Misunderstanding the Axiom of Choice and its equivalences

One of the equivalent statements of the Axiom of Choice is that

$\prod X_i\neq \emptyset\iff X_i\neq \emptyset\text{ for all }i.$

One can prove that this is equivalent to the statement that

Every chain in every partial order is contained in a maximal chain.

But why you have to assume AC for that? If you have a chain you can just add every element which is compareable to every element of the chain, to get a new chain, right?...

I guess this intuitive argument works only for countable sets, where you can really take new elements "step by step" and add them to your chain. But with AC we can make sure that its also working for arbitrary amount of sets i.e. with AC we can guarantee that the "thing" we will get after adding all the elements is indeed a chain. Am I right? It is still a bit confusing for me. I hope that someone can clarify a bit...

• If you have a chain, and you "just add every element which is comparable to every element of the chain", what makes you think you will get a chain? Say $a$ and $b$ are comparable to every element of the chain you started with, so you add them to the chain, but who says $a$ and $b$ are comparable to each other?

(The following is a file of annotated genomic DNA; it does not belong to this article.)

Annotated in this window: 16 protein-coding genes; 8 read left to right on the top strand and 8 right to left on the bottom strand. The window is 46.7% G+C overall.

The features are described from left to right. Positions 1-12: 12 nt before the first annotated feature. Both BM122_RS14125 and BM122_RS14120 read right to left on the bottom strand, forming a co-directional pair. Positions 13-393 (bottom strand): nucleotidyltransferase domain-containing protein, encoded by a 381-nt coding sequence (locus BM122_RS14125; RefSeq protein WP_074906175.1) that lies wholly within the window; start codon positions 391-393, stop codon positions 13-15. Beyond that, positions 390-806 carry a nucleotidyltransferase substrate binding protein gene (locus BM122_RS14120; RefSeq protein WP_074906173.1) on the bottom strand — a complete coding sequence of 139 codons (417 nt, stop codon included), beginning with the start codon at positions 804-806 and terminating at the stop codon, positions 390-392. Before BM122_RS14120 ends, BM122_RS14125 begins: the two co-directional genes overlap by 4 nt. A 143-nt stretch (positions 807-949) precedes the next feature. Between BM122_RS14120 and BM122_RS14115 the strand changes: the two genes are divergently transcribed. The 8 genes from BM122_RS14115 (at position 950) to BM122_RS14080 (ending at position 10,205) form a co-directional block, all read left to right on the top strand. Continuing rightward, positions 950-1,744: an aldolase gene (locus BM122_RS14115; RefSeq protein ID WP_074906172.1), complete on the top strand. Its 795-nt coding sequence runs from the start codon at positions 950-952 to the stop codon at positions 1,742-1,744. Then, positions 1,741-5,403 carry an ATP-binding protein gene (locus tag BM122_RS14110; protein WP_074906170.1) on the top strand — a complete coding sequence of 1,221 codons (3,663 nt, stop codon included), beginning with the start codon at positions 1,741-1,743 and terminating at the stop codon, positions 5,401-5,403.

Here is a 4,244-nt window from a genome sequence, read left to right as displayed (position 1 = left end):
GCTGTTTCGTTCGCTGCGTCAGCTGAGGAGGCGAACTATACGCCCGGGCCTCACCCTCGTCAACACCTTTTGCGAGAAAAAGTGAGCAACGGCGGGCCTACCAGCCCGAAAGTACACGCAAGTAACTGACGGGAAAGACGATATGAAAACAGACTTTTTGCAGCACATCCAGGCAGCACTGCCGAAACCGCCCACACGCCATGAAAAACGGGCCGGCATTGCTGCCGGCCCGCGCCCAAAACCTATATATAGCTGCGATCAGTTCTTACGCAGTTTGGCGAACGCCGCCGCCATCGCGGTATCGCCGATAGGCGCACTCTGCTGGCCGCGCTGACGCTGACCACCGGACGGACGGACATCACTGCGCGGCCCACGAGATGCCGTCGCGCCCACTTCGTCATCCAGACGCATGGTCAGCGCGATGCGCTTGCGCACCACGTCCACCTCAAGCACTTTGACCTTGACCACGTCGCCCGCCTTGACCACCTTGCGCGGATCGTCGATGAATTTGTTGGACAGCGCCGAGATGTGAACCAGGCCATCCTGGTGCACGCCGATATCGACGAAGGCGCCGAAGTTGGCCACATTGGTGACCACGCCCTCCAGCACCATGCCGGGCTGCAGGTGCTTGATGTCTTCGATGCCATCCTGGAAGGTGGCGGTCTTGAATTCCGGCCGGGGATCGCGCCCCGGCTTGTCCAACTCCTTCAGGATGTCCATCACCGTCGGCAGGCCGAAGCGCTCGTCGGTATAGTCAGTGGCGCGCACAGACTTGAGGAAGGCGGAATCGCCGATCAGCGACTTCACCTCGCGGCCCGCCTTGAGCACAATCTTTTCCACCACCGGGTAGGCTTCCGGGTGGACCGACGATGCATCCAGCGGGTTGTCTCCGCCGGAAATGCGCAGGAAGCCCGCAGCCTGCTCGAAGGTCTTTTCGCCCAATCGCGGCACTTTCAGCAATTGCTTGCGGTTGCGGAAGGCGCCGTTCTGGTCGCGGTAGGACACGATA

– bof
Commented Nov 19, 2016 at 12:28
• @bof First I add $a$ to the chain $C$ and get a new chain. Then I will add $b$ to the chain, if $b$ is compareable to $C\cup \{a\}$.
– Marc
Commented Nov 19, 2016 at 13:41
• Yes, that makes a lot more sense than what you said the first time. You might want to consider editing your question. So, how do you know which to start with, $a$ or $b$? The final chain will depend on what order you take the elements in, right? So how do you do that without the axiom of choice?
– bof
Commented Nov 19, 2016 at 14:08
• @bof why it does mater which one of them I take first? The statement is that there is a maximal chain. So we don't care about uniqueness?
– Marc
Commented Nov 19, 2016 at 14:20
• Suppose that $a>b$ and $a>c$ and that $b,c$ are incomparable . Consider the chain $D=\{a\}.$ If you add every element that is comparable to every element of $D$ you must add $b$ and $c .$ And then you don't get a chain. Commented Nov 21, 2016 at 23:07

1. Usually there is no canonical choice as to what element you're adding to your chain, and this may affect your future choices as well (if you add $x$, then you cannot add any element incomparable with $x$ later on).